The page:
Some have blamed federally subsidized renewable energy's massive growth in Texas for low power prices, discouraging investment in dispatchable thermal generation, causing ERCOT's record-low planning reserve margins of 8.6% this summer, when ERCOT expects to declare Energy Emergency Alerts.

A renewable energy credit is a stock-like certificate corresponding to an actual megawatt-hour of renewable energy. Renewable power generators can earn and sell the RECs to retailers on the open market. Texas retail electricity providers must acquire and retire RECs based on their load-ratio share of the annual renewable portfolio standard mandate.

Legislative Bills affecting the Texas Market

Legislative Bills affecting the Texas Market

A couple of legislative proposals with the possibility of significantly affecting Texas renewable energy development if enacted are advancing through the Texas Legislature. Members may want to contact legislators representing districts where they have or are developing projects, or other members with whom they have connections, to let them know how these proposals could affect their interests.

Department of Energy Announces $28 Million in Funding for Wind Energy Research

Department of Energy Announces $28 Million in Funding for Wind Energy Research

WASHINGTON, D.C. - Today, the U.S. Department of Energy announced up to $28.1 million in funding aimed at advancing wind energy nationwide across the land-based, offshore, and distributed wind sectors. While utility-scale wind energy in the United States has grown to 90 gigawatts, significant opportunities for cost reductions remain, especially in the areas of offshore wind, distributed wind, and tall wind.

“Wind power is an important part of America’s energy strategy,” said U.S. Secretary of Energy Rick Perry. “Research, development, and demonstration of innovative wind technologies can continue to drive down costs, and expand the success that we’ve seen in the land-based utility-scale wind sector to the emerging distributed wind and offshore wind sectors.”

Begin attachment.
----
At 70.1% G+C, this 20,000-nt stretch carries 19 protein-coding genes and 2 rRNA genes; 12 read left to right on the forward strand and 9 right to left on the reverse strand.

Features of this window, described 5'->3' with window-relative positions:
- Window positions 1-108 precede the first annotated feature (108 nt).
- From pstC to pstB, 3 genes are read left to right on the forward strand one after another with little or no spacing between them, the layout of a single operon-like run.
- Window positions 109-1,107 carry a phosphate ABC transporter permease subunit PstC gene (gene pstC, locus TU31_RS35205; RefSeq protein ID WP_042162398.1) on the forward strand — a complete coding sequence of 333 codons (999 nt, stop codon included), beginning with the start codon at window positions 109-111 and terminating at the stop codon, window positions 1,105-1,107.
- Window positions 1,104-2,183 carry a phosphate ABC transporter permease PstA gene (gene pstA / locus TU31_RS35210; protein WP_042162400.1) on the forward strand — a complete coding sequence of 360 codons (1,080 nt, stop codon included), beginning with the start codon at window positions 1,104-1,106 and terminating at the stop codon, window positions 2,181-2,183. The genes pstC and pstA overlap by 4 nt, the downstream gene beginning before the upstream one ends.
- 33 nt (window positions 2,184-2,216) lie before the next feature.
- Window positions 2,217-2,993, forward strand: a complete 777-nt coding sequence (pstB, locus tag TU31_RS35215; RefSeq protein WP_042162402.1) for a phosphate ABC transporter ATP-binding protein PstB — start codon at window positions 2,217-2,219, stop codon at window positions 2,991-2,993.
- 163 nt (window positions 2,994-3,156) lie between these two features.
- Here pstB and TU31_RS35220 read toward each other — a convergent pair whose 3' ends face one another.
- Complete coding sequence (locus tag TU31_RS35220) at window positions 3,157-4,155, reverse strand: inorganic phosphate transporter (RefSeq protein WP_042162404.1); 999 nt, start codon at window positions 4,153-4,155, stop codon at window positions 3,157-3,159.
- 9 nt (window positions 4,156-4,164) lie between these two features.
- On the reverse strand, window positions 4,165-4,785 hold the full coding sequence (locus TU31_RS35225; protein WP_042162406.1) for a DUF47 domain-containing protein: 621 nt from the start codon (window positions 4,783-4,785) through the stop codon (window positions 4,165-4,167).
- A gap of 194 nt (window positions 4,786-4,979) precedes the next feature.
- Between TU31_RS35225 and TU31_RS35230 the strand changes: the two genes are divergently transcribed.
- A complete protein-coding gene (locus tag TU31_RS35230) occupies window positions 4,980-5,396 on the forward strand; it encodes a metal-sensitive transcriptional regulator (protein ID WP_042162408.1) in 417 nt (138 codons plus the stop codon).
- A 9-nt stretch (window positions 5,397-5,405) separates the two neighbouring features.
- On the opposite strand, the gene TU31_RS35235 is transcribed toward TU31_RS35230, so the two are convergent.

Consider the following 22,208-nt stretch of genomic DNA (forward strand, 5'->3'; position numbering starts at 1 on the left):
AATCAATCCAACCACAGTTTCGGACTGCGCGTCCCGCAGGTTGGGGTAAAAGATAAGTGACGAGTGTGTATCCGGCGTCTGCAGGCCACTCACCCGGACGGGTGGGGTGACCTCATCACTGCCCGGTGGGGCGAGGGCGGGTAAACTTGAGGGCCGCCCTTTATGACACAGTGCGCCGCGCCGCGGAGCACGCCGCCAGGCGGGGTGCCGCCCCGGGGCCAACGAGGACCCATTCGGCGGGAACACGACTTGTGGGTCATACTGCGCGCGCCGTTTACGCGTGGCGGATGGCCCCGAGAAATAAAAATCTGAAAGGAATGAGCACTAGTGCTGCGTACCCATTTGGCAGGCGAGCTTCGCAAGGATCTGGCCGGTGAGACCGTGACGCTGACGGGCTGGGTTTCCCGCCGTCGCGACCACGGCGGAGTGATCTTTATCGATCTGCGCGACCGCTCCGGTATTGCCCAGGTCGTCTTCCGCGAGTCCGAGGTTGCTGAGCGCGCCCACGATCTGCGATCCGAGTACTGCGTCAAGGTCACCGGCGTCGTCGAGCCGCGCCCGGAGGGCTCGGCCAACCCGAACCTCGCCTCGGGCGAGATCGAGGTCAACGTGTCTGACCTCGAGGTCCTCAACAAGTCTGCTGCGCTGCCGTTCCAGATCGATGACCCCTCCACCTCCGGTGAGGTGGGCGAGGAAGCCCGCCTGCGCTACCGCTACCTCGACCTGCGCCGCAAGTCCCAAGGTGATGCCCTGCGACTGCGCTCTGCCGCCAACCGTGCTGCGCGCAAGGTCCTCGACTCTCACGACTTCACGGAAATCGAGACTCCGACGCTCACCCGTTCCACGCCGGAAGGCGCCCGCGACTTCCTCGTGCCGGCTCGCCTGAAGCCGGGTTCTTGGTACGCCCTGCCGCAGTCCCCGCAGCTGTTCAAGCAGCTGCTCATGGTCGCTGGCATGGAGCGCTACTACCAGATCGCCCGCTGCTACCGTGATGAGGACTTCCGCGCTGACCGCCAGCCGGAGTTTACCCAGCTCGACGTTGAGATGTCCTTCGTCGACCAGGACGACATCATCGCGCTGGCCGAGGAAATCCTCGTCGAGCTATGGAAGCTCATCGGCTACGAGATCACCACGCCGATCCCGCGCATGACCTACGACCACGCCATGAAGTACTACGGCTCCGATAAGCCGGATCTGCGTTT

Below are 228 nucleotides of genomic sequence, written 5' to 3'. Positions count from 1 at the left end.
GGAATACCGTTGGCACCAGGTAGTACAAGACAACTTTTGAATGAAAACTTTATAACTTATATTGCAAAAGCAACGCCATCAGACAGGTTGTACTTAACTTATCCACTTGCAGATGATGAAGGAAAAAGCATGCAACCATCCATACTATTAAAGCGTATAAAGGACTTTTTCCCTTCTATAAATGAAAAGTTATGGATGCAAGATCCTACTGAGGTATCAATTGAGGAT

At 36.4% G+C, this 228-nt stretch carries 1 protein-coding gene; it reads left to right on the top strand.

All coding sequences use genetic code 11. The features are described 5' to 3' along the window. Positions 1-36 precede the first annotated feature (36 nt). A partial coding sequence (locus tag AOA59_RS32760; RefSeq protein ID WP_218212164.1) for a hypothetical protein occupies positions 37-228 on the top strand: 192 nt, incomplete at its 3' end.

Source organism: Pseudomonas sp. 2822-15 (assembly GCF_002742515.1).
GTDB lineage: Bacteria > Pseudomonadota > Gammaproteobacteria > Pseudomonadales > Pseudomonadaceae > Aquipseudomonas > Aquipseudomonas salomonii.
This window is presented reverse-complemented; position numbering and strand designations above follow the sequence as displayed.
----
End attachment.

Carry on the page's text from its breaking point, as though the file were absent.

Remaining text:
Texas Solar Boom Fueled By Oil And Gas Power Demands

Texas Solar Boom Fueled By Oil And Gas Power Demands

A new look at a burgeoning solar boom in Texas reveals an unlikely source behind much of the demand - oil and gas companies.

Demand for electricity in Texas is so high, much of it due to "power-hungry" oil and gas drilling operations, that solar power is now becoming highly sought after in the state, Bloomberg reports. Developers expect to add more than 6 gigawatts of solar in the state by 2022, quadrupling the current capacity in Texas.

Texas solar is being built solely for economic reasons, not due to incentives. BloombergNEF estimates that, spread over the lifetime of the plant, it currently costs about $32 per megawatt-hour to build a solar farm in the state - and it's $38/MWh for a comparable high-efficiency gas plant.

A Better Way For Corporations To Buy Green Power? The Proxy Revenue Swap

A Better Way For Corporations To Buy Green Power? The Proxy Revenue Swap

In recent years, corporate power purchase agreements (PPAs) to buy renewable energy have been a key driver for large-scale wind and solar projects.  The PPA trend has grown rapidly in the U.S.  Last year alone, the number of buyers jumped from 31 to 75 while the contracted volumes soared from 2,780 to 6,530 megawatts (MW).  

Those numbers are expected to grow in coming years.  However, some of these deals can be complex, with contracts that can run over a hundred pages.  They can also involve certain risks that buyers may be unaware of. 

Forward Spark Spreads Suggest Rising Profitability of US Renewables As Sector Matures

Forward Spark Spreads Suggest Rising Profitability of US Renewables As Sector Matures

Ahead of the S&P Global Platts Global Power Markets conference in Las Vegas, April 8-10, 2019, The Barrel presents a series of articles on the global and US electricity sectors. In this last post of the series, Steve Piper analyzes S&P Global Market Intelligence data to show that renewables are increasingly able to compete with conventional generation.

Wind and solar photovoltaic (PV) electric facilities only account for an estimated 11% of US generation, but they are fast closing on a tipping point where they may outperform conventional generation as an asset class.